Leg Pain

Overview

It is easy to forget how much we rely on our legs daily until they become sore. Pain in the legs can be continual or recurrent, and can impact the whole leg or a specific area. It can present in various ways – aching, dull or sharp pain, or even tingling. The pain can range from mild to disabling, and can affect your ability to walk on or place weight on your leg.

As the muscles of the lower leg control the movement and stability of the foot, increased activity or unsuitable footwear can cause sore and irritated muscles that result in leg pain. Leg pain is often caused through exercise-related injuries such as Shin Splints and Stress Fractures, two of the most common conditions treated by Dan Everson Podiatry. You can find more information about these conditions below.

Shin Splints

Shin Splints

Overview

Shin Splints are a condition of the leg resulting in acute pain in the shin and lower leg caused by prolonged running, typically on hard surfaces. It is most common in athletes and sportspeople, and is the most common injury to impact runners.

Causes

The most common causes of Shin Splints include:

  • A change in duration, mileage or intensity of previous physical activity that can strain muscles, tendons, bones and joints in the area.
  • Flat feet that can pull at the shin tendons and cause small tears.
  • Incorrect technique when running, such as rolling the feet inward.
  • Inadequate or poorly fitting footwear leading which don’t support the feet properly during activity.
  • Performing activity or exercise on hard surfaces.
  • Muscular imbalance and poor muscular flexibility.
  • Changes in bone structure of the lower limbs.
  • Feet with high arches.

Symptoms

A person with Shin Splints will most often experience pain in the lower leg or legs when they start or stop physical exercise. Sometimes the pain will be more evident the morning after exercise. Other common signs of this condition include:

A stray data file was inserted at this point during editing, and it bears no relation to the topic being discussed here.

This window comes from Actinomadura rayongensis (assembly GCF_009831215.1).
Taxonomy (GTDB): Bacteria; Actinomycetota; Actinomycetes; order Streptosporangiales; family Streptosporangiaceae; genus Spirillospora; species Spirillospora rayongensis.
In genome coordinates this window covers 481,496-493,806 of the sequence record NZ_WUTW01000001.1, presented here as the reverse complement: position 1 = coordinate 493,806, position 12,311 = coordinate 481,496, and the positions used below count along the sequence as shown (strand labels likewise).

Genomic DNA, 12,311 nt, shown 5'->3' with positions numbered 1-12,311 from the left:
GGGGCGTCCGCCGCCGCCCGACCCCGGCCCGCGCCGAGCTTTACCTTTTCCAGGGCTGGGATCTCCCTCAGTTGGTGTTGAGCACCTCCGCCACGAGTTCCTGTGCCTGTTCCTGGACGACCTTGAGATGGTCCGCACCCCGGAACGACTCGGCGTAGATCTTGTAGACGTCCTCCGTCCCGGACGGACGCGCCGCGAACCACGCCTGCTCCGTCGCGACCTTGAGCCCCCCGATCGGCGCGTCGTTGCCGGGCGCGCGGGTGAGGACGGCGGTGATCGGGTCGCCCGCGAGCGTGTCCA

• Swelling and tenderness in the lower leg around the front or inside of the shinbone.
  • A feeling of tightness at the front of the lower leg.
  • Small lumps and bumps that can be felt over the bone on the inside of the shin.

Diagnosis

Dan Everson Podiatry can diagnose Shin Splints through history taking, a physical examination of your leg and a Biomechanical Assessment to study your range of movement to determine if there is a lack of mobility or tightness in the muscles of the lower leg.

In cases where a stress fracture or bone changes of the shin are suspected, an MRI or X-Ray may help reveal the extent of any damage or change to the area.

Treatment

Podiatrists are the healthcare professionals best qualified to treat Shin Splints. Dan Everson Podiatry would typically suggest one or more of the following treatment methods:

  • Minimise or avoid activities that cause pain in the lower leg area until you have consulted with your podiatrist.
  • Apply ice to the affected area to reduce inflammation.
  • Use pain-relief medication.
  • A deep tissue massage can be helpful to break down and smooth out any knots in the muscles around the shinbone.
  • Perform regular exercises for the feet and legs to stretch the muscles and tendons.
  • Seek advice from your podiatrist on the most appropriate footwear for your needs and lifestyle.
  • To cure the condition and stop recurrences, Kinetic Orthotics from Dan Everson Podiatry can be prescribed. These orthotics are designed using patent-protected technology which optimise the way force is transferred as you move.

Prevention

Dan Everson Podiatry recommends the following activities to help prevent Shin Splints:

  • Seek advice from your podiatrist on the most appropriate footwear or footwear modifications for your needs. A shoe that offers great all-round support for your foot will help to prevent flat or inward rolling feet. Dan Everson Podiatry can suggest the best models and brands to suit your feet.
  • Perform regular muscle-strengthening exercises that target the lower leg and ankle.
  • Gradually increase your training intensity, mileage or duration to get your legs used to the extra stress over a period of time.